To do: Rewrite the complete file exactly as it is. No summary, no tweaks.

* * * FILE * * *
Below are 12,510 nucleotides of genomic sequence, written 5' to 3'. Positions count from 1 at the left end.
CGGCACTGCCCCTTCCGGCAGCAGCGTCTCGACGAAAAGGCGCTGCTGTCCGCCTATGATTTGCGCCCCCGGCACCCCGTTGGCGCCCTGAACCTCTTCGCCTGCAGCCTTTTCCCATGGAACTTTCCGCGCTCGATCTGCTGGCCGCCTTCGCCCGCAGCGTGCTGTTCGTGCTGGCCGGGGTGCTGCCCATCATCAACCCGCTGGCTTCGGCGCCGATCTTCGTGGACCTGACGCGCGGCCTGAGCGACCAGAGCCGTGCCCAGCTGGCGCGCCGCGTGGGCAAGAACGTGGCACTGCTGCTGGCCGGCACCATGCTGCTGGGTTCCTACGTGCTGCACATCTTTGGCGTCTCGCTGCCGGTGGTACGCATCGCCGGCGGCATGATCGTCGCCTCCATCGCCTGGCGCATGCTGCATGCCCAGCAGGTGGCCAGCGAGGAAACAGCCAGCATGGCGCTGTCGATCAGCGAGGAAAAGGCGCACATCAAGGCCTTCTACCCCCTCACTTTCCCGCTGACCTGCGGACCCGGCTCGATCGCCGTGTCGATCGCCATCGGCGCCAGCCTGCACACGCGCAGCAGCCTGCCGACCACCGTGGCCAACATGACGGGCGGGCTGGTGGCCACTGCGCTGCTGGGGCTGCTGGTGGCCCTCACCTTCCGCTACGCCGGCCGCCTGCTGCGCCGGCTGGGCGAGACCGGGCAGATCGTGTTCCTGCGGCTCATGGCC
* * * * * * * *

Below are 12,510 nucleotides of genomic sequence, written 5' to 3'. Positions count from 1 at the left end.
CGGCACTGCCCCTTCCGGCAGCAGCGTCTCGACGAAAAGGCGCTGCTGTCCGCCTATGATTTGCGCCCCCGGCACCCCGTTGGCGCCCTGAACCTCTTCGCCTGCAGCCTTTTCCCATGGAACTTTCCGCGCTCGATCTGCTGGCCGCCTTCGCCCGCAGCGTGCTGTTCGTGCTGGCCGGGGTGCTGCCCATCATCAACCCGCTGGCTTCGGCGCCGATCTTCGTGGACCTGACGCGCGGCCTGAGCGACCAGAGCCGTGCCCAGCTGGCGCGCCGCGTGGGCAAGAACGTGGCACTGCTGCTGGCCGGCACCATGCTGCTGGGTTCCTACGTGCTGCACATCTTTGGCGTCTCGCTGCCGGTGGTACGCATCGCCGGCGGCATGATCGTCGCCTCCATCGCCTGGCGCATGCTGCATGCCCAGCAGGTGGCCAGCGAGGAAACAGCCAGCATGGCGCTGTCGATCAGCGAGGAAAAGGCGCACATCAAGGCCTTCTACCCCCTCACTTTCCCGCTGACCTGCGGACCCGGCTCGATCGCCGTGTCGATCGCCATCGGCGCCAGCCTGCACACGCGCAGCAGCCTGCCGACCACCGTGGCCAACATGACGGGCGGGCTGGTGGCCACTGCGCTGCTGGGGCTGCTGGTGGCCCTCACCTTCCGCTACGCCGGCCGCCTGCTGCGCCGGCTGGGCGAGACCGGGCAGATCGTGTTCCTGCGGCTCATGGCC